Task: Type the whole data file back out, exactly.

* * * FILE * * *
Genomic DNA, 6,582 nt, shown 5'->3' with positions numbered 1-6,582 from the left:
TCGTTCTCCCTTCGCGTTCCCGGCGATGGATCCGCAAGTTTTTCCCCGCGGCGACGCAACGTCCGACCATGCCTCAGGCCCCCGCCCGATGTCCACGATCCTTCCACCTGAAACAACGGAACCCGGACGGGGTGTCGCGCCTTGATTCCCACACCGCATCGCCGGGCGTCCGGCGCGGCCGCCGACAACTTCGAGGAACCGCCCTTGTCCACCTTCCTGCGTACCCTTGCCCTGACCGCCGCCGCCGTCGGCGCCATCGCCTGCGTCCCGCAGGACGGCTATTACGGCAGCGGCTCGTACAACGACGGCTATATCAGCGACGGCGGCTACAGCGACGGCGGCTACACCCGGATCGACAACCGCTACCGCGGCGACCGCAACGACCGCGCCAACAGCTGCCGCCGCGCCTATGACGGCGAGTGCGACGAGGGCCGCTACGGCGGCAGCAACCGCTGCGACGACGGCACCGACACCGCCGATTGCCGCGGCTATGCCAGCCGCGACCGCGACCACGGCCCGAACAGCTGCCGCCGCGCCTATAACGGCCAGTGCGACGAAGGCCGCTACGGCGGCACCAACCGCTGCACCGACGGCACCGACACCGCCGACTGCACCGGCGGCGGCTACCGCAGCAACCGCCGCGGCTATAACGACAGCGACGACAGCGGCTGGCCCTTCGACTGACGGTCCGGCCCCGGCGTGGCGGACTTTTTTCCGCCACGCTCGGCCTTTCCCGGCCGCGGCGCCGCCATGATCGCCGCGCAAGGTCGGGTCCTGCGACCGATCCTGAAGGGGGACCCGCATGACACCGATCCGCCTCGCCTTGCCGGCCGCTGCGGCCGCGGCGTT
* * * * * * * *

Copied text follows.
Genomic DNA, 6,582 nt, shown 5'->3' with positions numbered 1-6,582 from the left:
TCGTTCTCCCTTCGCGTTCCCGGCGATGGATCCGCAAGTTTTTCCCCGCGGCGACGCAACGTCCGACCATGCCTCAGGCCCCCGCCCGATGTCCACGATCCTTCCACCTGAAACAACGGAACCCGGACGGGGTGTCGCGCCTTGATTCCCACACCGCATCGCCGGGCGTCCGGCGCGGCCGCCGACAACTTCGAGGAACCGCCCTTGTCCACCTTCCTGCGTACCCTTGCCCTGACCGCCGCCGCCGTCGGCGCCATCGCCTGCGTCCCGCAGGACGGCTATTACGGCAGCGGCTCGTACAACGACGGCTATATCAGCGACGGCGGCTACAGCGACGGCGGCTACACCCGGATCGACAACCGCTACCGCGGCGACCGCAACGACCGCGCCAACAGCTGCCGCCGCGCCTATGACGGCGAGTGCGACGAGGGCCGCTACGGCGGCAGCAACCGCTGCGACGACGGCACCGACACCGCCGATTGCCGCGGCTATGCCAGCCGCGACCGCGACCACGGCCCGAACAGCTGCCGCCGCGCCTATAACGGCCAGTGCGACGAAGGCCGCTACGGCGGCACCAACCGCTGCACCGACGGCACCGACACCGCCGACTGCACCGGCGGCGGCTACCGCAGCAACCGCCGCGGCTATAACGACAGCGACGACAGCGGCTGGCCCTTCGACTGACGGTCCGGCCCCGGCGTGGCGGACTTTTTTCCGCCACGCTCGGCCTTTCCCGGCCGCGGCGCCGCCATGATCGCCGCGCAAGGTCGGGTCCTGCGACCGATCCTGAAGGGGGACCCGCATGACACCGATCCGCCTCGCCTTGCCGGCCGCTGCGGCCGCGGCGTT